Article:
“My husband and I were already growing tired of the city before Covid,” Patapoff says.

Similar stories emerged in the UK, where real estate markets almost completely stopped for 50 days during lockdown, causing a rush of demand when it reopened. “Enquiry activity has been extraordinary,” Damian Gray, head of Knight Frank’s Oxford office told World Property Journal. “I've never been contacted by so many people that want to live outside London."

Several estate agencies in London have reported a rush for properties since the market opened back up, particularly for more spacious properties with outdoor space. However, Mansion Global noted this is likely due to pent up demand from 50 days of almost complete real estate shutdown, so it’s hard to tell whether that trend will continue.

There’s a wide world of speculation about the long-lasting changes to real estate caused by the coronavirus, but many industry experts say there will indeed be change.

In May, The New York Times reported that three of New York City’s largest commercial tenants — Barclays, JP Morgan Chase and Morgan Stanley — have hinted that many of their employees likely won’t be returning to the office at the level they were pre-Covid.

Until workers are able to safely return to offices, it’s impossible to tell exactly how much office space will stay vacant post-pandemic. On one hand, businesses could require more space to account for physical distancing; on the other hand, they could embrace remote working permanently, or find some middle ground that brings fewer people into the office on a daily basis.

“It’s tough to say anything to the office market because most people are not back working in their office yet,” says Robert Knakal, chairman of JLL Capital Markets. “There will be changes in the office market and there will likely be changes in the residential market as well in terms of how buildings are maintained, constructed, [and] designed.”

Those who do return to the office may find a reversal of recent design trends that favoured open, airy layouts with desks clustered tightly together. “The space per employee likely to go up would counterbalance the folks who are no longer coming into the office,” Knakal says.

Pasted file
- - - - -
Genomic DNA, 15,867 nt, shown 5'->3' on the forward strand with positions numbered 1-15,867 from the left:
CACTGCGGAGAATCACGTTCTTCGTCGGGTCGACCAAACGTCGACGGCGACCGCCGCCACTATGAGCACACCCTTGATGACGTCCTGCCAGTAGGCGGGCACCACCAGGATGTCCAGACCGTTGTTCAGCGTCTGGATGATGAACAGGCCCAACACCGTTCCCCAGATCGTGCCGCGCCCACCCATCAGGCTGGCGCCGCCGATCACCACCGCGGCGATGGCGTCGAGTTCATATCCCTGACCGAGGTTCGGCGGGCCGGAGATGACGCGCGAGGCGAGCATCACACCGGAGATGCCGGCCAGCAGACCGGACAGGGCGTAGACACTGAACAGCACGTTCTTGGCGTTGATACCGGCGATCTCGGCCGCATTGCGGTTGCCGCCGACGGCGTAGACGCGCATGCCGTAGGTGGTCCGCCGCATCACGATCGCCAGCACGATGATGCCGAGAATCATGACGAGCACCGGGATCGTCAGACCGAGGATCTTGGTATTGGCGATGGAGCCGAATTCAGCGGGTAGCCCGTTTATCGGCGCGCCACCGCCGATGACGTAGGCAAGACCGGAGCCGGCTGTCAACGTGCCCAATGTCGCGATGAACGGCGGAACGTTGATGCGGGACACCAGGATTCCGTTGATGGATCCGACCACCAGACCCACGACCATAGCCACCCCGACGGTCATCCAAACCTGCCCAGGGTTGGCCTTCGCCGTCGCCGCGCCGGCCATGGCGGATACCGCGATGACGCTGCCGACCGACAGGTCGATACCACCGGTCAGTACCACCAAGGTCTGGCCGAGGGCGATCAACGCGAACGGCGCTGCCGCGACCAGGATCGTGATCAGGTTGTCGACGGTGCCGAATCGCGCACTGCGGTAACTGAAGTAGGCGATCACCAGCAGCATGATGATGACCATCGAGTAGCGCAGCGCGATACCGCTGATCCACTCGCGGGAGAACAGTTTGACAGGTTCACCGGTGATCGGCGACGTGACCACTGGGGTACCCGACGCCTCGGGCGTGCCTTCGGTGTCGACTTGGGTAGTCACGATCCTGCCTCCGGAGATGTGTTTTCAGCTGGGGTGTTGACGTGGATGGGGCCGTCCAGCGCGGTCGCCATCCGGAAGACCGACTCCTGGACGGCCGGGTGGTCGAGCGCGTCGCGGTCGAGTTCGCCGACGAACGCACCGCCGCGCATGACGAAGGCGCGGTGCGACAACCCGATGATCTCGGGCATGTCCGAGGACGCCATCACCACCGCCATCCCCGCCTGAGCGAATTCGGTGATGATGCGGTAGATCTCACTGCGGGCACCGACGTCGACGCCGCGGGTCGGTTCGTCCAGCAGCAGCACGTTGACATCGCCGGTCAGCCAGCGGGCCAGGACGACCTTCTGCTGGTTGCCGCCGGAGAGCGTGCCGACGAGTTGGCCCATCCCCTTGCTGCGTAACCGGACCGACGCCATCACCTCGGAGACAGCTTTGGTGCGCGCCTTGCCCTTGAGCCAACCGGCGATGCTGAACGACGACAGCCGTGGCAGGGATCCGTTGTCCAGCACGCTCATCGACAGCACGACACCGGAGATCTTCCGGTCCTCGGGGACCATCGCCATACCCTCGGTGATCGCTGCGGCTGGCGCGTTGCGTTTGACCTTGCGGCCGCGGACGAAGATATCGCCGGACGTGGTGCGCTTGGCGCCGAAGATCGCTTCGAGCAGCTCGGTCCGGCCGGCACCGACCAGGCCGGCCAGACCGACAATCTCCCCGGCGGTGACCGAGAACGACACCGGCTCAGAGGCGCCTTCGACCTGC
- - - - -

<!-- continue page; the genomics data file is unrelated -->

There has been some discussion of using newly vacant office space for residential needs, and while that’s appealing to housing advocates in cities that sorely need more housing, Bill Rudin, CEO of Rudin Management Company, recently told Spectrum News that the conversion process may be too difficult to be practical.

"I don’t know the amount of buildings out there that could be adapted," he said. "It’s very complicated and expensive.

While there’s been tumult in San Francisco’s rental scene, housing developers appear to still be moving forward with their plans, says Dan Sider, director of executive programs at the SF Planning Department.

“Despite the doom and gloom that we all read about daily, our office continues to see interest from the development community – particularly larger, more established developers – in both moving ahead with existing applications and in submitting new applications for large projects,” he says.

How demand for those projects might change and what it might do to improve affordable housing is still unknown, though “demand will recover,” Sider predicts.

Johanna Flashman is a freelance writer based in Oakland, California.